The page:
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WARNER

MOVIE INFO

Director:
Rick Morales
Cast:
Adam West, Burt Ward, Julie Newmar
Writing Credits:
Michael Jelenic & James Tucker

Synopsis:
Batman and Robin swing into action when the earth is threatened by Gotham City's most malevolent master-criminals: Joker, Riddler, Penguin and Catwoman!

MPAA:
Rated PG.

DISC DETAILS
Presentation:
Aspect Ratio: 1.78:1
Audio:
English DTS-HD MA 5.1
French Dolby Digital 5.1
Latin Spanish Dolby Digital 5.1
Subtitles:
English
French
Latin Spanish
Closed-captioned
Supplements Subtitles:
English
Latin Spanish
French

Runtime: 78 min.
Price: $24.98
Release Date: 11/1/2016

Bonus:
• “Those Dastardly Desperados” Featurette
• “A Classic Cadre of Voices” Featurette
• Two Sneak Peeks
• Trailers
• DVD Copy


PURCHASE @ AMAZON.COM

EQUIPMENT
Panasonic TC-P60VT60 60-Inch 1080p 600Hz 3D Smart Plasma HDTV; Sony STR-DG1200 7.1 Channel Receiver; Panasonic DMP-BD60K Blu-Ray Player using HDMI outputs; Michael Green Revolution Cinema 6i Speakers (all five); Kenwood 1050SW 150-watt Subwoofer.

RELATED REVIEWS


Batman: Return of the Caped Crusaders [Blu-Ray] (2016)

Reviewed by Colin Jacobson (November 10, 2016)

At least since 1989’s Tim Burton/Michael Keaton film brought a darker vision of the character to movie screens, it seems like DC Comics has worked hard to distance Batman from the campy 1960s TV series. Sure, some versions of the character went for a lighter touch – such as the Brave and the Bold animated series – but usually Batman stayed with the grim, somber tone of the Dark Knight Trilogy.

With 2016’s animated Return of the Caped Crusaders, though, we get a new take on the 1960s TV show – replete with some of the original actors. In their desire to defeat Batman (voiced by Adam West) and Robin (Burt Ward), four supervillains unite.

Catwoman (Julie Newmar), Joker (Jeff Bergman), Penguin (William Salyers) and Riddler (Wally Wingert) come together to deal with Batman once and for all. This leads to a mix of battles and crazy shenanigans, including a “bad Batman” and multiple clones of the Caped Crusader.

Without a doubt, the producers of the 1960s show knew they were making a campy, silly series. However, Batman played things so straight that it left open wiggle room: was it meant to be a goof or was it just unintentionally ridiculous? The manner in which the series maintained its absurdly self-serious tone offered much of its quirky charm.

No such ambiguity exists with Crusaders, as it plays its camp on the nose. Many parts of the program go for a self-referential approach, as the movie mocks the series. For instance, we get a not-so-sly reference to 1960s casting when a discombobulated Batman sees three Catwomen.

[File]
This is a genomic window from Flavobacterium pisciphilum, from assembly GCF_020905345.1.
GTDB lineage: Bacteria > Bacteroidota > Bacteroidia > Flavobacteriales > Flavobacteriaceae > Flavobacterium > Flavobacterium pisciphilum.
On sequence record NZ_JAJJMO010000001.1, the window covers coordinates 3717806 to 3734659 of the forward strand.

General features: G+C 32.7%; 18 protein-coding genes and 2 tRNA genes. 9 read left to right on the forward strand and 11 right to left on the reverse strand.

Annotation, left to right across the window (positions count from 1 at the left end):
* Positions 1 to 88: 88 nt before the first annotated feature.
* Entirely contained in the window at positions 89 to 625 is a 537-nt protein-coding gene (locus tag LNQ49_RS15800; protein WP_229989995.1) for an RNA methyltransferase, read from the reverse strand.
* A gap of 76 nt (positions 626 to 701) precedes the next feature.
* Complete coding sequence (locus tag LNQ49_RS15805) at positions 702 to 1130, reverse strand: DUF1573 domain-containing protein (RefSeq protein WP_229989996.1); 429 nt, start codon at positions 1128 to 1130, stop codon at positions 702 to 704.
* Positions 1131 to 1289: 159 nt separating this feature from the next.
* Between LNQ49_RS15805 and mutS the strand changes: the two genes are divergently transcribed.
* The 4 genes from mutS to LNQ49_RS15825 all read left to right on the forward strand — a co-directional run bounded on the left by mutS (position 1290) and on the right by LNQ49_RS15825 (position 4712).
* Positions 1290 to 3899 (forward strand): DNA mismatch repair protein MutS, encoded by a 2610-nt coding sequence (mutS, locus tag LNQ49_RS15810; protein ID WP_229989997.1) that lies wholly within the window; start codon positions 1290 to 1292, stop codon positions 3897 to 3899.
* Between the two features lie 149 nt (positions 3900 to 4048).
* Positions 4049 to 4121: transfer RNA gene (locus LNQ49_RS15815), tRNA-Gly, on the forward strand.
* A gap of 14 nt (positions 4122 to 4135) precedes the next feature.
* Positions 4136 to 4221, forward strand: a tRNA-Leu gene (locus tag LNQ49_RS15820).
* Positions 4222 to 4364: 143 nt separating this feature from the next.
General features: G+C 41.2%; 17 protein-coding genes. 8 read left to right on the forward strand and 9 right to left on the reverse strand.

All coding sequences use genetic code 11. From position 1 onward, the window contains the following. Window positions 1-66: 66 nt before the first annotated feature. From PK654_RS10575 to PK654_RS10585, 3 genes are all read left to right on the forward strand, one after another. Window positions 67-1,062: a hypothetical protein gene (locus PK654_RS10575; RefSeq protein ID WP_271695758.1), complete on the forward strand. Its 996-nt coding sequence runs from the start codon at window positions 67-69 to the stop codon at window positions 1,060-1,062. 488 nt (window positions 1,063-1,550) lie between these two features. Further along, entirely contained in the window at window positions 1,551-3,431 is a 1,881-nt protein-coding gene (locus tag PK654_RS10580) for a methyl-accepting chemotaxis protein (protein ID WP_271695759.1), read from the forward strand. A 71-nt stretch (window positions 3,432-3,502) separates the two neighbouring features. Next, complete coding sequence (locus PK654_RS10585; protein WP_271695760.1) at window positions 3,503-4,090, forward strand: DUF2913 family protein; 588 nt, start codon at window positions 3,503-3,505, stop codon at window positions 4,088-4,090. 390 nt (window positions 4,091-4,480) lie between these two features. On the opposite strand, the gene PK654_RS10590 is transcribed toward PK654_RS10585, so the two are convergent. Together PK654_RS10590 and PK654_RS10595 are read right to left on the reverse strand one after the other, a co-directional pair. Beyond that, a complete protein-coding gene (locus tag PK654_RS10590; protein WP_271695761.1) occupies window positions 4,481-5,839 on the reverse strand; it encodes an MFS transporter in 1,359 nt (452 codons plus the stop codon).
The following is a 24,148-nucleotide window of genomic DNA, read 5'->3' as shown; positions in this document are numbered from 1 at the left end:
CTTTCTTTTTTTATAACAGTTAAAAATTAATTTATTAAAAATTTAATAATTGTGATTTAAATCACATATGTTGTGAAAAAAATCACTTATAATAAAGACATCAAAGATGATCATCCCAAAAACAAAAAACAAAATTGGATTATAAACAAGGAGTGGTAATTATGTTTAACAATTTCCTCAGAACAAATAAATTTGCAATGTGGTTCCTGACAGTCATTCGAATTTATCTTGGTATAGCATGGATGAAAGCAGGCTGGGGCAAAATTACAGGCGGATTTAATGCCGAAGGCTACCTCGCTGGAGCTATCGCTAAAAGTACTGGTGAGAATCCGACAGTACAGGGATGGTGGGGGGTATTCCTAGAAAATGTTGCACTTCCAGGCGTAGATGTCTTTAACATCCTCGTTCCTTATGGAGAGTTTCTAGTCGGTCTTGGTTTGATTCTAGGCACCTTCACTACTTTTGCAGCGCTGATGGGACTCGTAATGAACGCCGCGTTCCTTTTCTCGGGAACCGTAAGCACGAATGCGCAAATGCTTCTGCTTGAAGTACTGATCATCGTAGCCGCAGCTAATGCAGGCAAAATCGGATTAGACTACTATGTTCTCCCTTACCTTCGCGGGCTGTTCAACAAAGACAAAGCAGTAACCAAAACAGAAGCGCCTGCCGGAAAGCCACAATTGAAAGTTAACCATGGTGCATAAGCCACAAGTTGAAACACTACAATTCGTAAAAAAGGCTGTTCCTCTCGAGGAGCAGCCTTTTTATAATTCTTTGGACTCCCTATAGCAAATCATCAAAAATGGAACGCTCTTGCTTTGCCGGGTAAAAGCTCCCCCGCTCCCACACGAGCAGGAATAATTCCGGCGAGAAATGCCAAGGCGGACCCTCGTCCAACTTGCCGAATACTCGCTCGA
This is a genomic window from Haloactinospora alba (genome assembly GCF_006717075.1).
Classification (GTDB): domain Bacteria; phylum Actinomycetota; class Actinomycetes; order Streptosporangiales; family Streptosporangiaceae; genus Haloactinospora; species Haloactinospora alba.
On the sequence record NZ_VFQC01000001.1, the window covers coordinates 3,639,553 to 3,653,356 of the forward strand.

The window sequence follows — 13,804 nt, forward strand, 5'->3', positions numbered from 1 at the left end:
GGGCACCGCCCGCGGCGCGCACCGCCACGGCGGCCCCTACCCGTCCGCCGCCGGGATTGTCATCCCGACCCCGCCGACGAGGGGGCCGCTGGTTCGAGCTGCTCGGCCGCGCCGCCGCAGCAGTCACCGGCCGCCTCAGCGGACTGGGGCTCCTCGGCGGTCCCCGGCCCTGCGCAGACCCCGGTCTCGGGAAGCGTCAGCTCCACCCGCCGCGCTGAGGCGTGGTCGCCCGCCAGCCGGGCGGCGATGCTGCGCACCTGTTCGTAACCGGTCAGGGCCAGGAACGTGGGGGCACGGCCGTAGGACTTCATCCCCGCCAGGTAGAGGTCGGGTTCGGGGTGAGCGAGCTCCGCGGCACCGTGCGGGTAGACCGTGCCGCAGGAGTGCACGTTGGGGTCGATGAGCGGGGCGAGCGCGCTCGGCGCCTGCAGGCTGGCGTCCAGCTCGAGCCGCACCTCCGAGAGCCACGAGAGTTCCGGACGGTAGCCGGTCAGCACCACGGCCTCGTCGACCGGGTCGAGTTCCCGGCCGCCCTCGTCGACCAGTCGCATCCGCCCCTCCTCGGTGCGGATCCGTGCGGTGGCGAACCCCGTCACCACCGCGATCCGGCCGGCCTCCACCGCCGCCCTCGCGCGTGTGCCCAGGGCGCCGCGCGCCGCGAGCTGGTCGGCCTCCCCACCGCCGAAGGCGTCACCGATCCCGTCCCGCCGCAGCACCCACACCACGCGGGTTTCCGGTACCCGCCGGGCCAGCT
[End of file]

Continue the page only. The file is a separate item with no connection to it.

And just in case you’re too dense to get the sight gag, Crusaders voices the other two Catwomen in ways reminiscent of Eartha Kitt and Lee Meriweather. Newmar, Kitt and Meriweather each played Catwoman in the 1960s, so this bit offers another unsubtle way to poke fun at the source.

This doesn’t work. Honestly, the decision to set Crusaders in the 1960s makes little logical sense other than to allow it to act as a firm extension of the series – which is fine, I guess, but lazy. Why not try a 1960s-style Batman in modern day to add a little spice?

Even if I ignore the unambitious choice to keep things in the 1960s, the humor of Crusaders flops because it’s so obvious and on the nose. The original series winked at the audience with its self-seriousness, but Crusaders goes farther – it winks at an audience that winks at itself, and this self-congratulatory sense of irony gets tiresome and seems ineffective.

It also means that Crusaders often feels like fan fiction. The show pours on obvious irony and snark, elements that seem incongruous in its attempts to channel the original series. The script feels like it came from writers who loved the series but who also wants to make sure we understand that they’re above the material.

Like I said, whether or not one enjoyed the original series, at least it managed a form of purity in its self-seriousness. Of course the producers meant it as high camp, but it managed to avoid the kind of conscious self-mockery seen here.

The lack of subtlety means plenty of nods toward the interpreted homosexuality of our lead heroes, such as their “no-woman zone”. The film even tries to go meta with a mocking reference to the ending of Dark Knight Rises.